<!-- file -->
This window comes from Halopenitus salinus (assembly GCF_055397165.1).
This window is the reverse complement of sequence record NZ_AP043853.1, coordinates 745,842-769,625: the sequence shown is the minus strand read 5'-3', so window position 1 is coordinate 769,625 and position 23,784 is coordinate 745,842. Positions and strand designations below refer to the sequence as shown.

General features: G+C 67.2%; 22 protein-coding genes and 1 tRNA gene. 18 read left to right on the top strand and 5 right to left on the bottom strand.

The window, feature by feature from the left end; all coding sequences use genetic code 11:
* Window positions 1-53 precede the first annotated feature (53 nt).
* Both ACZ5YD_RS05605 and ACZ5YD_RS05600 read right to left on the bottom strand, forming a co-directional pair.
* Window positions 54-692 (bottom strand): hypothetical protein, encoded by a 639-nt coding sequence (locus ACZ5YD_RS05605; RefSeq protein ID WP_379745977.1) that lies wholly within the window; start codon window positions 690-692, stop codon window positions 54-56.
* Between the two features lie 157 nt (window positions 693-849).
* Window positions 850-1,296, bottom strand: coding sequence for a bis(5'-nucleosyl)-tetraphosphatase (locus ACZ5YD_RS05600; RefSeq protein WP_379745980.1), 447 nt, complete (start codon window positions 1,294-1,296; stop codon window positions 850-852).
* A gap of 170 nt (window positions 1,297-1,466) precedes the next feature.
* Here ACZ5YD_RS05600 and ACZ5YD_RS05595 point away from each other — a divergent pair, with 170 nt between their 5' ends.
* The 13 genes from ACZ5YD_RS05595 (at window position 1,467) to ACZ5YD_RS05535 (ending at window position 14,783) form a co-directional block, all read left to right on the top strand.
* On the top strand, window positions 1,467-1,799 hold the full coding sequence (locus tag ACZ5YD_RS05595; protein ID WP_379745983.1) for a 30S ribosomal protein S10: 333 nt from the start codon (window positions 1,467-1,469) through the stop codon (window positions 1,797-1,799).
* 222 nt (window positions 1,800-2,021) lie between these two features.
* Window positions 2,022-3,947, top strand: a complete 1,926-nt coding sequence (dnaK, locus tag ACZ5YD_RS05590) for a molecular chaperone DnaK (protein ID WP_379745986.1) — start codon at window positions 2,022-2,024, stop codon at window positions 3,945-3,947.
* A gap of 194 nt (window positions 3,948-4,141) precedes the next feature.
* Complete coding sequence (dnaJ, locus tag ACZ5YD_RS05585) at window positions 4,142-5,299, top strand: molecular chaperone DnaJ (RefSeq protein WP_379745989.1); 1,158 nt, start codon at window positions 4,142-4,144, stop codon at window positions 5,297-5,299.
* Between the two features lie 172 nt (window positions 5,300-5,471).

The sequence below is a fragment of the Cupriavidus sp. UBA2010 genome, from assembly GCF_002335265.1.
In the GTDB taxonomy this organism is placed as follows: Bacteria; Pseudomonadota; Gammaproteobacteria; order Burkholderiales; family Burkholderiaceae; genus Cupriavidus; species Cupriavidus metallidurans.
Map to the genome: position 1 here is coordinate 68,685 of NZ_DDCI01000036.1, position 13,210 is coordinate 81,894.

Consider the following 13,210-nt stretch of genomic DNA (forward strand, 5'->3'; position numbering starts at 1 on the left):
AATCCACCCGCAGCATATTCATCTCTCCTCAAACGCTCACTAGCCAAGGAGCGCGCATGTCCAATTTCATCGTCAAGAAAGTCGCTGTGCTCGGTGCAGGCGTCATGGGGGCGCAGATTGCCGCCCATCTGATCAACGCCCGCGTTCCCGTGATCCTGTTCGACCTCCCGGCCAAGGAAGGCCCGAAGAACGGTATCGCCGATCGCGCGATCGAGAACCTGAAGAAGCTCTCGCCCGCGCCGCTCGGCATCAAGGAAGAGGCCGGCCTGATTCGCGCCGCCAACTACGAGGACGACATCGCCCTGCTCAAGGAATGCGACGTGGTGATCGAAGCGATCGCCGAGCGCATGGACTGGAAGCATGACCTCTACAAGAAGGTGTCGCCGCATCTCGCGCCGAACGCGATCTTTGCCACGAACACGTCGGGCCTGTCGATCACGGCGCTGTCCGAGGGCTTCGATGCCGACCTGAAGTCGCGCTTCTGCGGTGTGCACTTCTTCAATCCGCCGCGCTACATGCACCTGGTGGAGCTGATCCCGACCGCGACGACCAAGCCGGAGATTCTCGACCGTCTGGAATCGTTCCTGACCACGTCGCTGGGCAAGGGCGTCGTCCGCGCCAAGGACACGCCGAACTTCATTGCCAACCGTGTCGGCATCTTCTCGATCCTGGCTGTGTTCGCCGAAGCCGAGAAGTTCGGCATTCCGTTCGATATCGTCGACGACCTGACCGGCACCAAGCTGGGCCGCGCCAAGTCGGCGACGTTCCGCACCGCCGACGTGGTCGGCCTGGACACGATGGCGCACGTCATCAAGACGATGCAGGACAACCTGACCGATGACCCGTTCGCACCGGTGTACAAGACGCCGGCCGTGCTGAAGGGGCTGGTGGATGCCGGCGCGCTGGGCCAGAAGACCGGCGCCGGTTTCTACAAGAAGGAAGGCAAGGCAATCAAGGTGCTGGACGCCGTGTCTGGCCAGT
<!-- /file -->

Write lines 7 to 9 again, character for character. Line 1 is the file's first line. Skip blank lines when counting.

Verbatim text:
* Window positions 54-692 (bottom strand): hypothetical protein, encoded by a 639-nt coding sequence (locus ACZ5YD_RS05605; RefSeq protein ID WP_379745977.1) that lies wholly within the window; start codon window positions 690-692, stop codon window positions 54-56.
* Between the two features lie 157 nt (window positions 693-849).
* Window positions 850-1,296, bottom strand: coding sequence for a bis(5'-nucleosyl)-tetraphosphatase (locus ACZ5YD_RS05600; RefSeq protein WP_379745980.1), 447 nt, complete (start codon window positions 1,294-1,296; stop codon window positions 850-852).